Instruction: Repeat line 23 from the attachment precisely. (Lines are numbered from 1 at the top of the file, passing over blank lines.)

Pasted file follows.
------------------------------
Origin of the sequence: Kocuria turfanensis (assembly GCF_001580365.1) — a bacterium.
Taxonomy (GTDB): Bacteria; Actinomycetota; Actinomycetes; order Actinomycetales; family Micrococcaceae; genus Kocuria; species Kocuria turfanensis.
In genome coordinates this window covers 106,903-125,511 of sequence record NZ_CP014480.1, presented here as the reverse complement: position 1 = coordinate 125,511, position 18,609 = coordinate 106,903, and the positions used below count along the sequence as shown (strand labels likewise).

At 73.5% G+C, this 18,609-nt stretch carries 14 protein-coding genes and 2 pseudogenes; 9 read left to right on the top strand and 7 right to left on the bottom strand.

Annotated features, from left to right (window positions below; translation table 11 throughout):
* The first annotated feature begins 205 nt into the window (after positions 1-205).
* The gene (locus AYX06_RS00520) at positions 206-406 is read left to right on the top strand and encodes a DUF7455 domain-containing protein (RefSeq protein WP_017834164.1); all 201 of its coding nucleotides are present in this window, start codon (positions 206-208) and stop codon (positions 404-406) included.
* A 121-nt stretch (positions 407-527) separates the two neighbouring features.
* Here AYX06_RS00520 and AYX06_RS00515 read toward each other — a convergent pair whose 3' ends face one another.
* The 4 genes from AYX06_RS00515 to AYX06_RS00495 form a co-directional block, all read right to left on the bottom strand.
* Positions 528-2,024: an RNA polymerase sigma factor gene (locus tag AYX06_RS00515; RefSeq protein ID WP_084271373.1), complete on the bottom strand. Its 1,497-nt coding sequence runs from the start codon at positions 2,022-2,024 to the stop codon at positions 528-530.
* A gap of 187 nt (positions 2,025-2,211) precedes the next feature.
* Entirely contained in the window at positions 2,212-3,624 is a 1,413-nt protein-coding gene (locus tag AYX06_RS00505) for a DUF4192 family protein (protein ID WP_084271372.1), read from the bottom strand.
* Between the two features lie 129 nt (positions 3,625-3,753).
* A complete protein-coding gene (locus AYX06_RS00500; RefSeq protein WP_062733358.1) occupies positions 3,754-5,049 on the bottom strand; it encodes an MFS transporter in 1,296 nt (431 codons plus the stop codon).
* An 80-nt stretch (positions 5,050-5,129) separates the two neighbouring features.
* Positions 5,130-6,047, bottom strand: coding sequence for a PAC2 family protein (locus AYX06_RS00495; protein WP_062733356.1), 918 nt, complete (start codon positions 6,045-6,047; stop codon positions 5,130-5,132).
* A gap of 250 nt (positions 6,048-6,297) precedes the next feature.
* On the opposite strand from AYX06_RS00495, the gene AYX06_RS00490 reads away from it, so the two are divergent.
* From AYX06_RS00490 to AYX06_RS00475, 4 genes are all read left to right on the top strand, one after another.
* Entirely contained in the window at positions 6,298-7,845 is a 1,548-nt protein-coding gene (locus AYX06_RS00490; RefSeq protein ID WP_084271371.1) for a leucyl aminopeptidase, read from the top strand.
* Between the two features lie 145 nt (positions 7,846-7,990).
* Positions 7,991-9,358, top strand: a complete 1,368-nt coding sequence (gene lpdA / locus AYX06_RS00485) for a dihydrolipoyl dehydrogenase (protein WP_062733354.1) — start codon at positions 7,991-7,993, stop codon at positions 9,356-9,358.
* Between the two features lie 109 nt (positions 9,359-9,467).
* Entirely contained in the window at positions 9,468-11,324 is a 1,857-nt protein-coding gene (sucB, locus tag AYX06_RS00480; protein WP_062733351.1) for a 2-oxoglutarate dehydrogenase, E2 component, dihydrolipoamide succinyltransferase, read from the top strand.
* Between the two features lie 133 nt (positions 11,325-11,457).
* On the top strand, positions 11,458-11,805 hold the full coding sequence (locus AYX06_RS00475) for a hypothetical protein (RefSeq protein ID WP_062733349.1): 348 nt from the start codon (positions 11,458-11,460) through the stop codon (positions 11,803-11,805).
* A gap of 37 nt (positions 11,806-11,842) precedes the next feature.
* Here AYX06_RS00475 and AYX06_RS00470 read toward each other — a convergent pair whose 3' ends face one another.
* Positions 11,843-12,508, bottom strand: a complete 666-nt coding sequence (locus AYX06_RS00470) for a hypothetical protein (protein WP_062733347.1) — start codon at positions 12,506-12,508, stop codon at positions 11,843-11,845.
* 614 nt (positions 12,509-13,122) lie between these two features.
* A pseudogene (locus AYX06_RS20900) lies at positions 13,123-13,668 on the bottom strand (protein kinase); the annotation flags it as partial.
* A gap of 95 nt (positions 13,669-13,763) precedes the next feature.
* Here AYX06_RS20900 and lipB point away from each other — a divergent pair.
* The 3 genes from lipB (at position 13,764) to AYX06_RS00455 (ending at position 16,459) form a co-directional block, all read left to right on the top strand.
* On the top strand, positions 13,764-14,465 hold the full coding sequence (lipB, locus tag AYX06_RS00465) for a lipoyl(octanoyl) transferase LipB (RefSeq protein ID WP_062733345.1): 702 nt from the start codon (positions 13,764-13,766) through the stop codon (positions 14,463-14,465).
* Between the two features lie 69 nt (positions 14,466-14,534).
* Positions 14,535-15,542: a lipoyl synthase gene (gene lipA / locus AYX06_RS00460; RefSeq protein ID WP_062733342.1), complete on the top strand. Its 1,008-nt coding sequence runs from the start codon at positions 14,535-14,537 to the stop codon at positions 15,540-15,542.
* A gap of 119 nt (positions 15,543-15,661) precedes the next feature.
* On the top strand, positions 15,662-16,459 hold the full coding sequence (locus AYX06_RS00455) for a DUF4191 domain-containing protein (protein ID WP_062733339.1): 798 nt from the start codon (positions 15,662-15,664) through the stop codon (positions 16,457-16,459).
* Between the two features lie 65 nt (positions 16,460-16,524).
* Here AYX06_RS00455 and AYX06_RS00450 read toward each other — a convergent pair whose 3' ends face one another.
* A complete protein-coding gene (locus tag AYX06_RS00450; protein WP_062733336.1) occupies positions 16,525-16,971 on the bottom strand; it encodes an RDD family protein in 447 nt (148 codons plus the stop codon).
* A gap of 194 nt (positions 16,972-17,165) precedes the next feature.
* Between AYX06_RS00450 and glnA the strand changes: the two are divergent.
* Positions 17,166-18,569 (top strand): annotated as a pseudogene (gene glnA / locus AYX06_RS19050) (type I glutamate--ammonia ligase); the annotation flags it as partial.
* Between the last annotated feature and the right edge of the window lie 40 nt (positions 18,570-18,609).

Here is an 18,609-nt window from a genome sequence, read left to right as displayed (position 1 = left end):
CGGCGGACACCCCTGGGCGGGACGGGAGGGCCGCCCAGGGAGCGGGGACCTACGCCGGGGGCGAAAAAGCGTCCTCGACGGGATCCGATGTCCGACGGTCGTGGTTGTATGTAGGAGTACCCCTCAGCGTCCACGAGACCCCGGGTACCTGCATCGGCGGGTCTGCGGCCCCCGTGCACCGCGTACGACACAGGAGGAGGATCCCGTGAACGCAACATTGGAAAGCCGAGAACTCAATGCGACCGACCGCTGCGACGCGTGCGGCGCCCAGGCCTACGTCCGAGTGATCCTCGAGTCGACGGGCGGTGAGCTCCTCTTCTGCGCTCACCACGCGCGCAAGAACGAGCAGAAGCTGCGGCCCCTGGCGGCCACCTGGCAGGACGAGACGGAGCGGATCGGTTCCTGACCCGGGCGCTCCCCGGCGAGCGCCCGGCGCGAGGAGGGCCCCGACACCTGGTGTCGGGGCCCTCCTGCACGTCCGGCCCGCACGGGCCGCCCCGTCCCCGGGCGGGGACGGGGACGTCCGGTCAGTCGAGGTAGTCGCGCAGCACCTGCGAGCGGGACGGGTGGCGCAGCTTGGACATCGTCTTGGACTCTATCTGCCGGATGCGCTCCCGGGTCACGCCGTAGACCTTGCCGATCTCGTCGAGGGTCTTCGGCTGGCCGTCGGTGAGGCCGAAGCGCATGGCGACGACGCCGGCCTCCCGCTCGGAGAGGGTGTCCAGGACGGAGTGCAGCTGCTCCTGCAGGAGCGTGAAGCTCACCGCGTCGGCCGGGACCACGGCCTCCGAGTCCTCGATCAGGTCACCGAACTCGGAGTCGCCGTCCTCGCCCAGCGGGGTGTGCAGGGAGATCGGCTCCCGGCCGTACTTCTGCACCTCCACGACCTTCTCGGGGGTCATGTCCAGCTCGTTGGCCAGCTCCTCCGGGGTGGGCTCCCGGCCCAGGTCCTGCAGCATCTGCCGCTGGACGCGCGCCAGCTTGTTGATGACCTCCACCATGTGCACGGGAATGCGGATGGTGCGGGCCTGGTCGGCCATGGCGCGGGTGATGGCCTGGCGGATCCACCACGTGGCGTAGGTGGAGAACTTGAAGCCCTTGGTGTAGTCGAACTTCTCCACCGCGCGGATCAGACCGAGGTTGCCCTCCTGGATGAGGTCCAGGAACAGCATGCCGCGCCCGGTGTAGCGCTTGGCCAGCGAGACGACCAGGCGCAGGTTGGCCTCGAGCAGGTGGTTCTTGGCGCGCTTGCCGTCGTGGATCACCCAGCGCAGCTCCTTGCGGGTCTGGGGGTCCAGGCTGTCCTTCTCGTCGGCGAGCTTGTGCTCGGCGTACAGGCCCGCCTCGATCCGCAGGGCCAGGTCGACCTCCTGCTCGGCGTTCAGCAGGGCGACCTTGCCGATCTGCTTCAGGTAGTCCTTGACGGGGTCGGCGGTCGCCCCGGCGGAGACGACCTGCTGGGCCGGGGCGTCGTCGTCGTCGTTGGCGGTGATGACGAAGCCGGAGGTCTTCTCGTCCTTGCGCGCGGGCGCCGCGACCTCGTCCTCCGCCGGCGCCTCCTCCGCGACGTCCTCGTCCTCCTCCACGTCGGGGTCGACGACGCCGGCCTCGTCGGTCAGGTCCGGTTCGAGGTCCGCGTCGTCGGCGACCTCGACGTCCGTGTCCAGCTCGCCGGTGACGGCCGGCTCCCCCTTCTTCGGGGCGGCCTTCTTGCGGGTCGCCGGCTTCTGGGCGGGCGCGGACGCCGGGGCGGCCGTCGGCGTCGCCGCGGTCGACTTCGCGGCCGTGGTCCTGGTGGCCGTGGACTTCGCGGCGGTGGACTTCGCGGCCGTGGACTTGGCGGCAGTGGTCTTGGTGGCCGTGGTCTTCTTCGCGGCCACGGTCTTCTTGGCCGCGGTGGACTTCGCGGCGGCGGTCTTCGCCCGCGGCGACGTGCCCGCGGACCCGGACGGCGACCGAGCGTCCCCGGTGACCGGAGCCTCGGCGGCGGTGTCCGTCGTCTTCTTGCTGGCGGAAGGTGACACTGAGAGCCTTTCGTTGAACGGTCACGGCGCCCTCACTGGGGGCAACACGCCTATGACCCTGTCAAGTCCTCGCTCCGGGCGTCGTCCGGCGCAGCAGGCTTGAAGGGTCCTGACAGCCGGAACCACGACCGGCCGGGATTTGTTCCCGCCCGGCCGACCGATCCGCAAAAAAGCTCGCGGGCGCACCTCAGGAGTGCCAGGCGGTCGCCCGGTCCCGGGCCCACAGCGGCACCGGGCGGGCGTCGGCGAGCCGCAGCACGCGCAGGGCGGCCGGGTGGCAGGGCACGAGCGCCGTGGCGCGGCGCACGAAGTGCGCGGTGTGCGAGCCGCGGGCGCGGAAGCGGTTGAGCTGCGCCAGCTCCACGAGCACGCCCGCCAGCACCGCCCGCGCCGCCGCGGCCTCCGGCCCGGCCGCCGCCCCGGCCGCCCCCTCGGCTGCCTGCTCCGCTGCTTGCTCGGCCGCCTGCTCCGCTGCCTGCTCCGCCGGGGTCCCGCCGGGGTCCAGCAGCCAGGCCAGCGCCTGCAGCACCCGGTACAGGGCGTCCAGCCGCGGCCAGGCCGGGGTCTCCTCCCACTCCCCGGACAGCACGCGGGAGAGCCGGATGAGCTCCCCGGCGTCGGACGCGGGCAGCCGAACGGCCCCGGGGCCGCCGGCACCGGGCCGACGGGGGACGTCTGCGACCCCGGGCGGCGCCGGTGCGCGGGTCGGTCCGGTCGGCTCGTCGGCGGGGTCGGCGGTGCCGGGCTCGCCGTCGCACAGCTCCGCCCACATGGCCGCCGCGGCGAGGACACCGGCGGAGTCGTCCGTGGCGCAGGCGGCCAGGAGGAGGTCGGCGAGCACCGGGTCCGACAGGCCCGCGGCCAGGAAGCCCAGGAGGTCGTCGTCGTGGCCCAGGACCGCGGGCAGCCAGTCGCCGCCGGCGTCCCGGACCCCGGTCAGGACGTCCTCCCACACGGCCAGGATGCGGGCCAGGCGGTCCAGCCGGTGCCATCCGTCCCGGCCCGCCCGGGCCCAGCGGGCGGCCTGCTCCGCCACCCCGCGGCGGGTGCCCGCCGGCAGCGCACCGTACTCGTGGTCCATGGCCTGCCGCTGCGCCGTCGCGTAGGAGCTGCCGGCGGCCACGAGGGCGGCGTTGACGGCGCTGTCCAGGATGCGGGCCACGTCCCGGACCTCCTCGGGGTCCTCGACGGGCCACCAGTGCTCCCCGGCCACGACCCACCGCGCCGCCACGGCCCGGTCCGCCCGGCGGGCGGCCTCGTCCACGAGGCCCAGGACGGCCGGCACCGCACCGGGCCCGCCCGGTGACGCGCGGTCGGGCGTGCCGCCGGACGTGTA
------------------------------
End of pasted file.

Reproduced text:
* Positions 7,991-9,358, top strand: a complete 1,368-nt coding sequence (gene lpdA / locus AYX06_RS00485) for a dihydrolipoyl dehydrogenase (protein WP_062733354.1) — start codon at positions 7,991-7,993, stop codon at positions 9,356-9,358.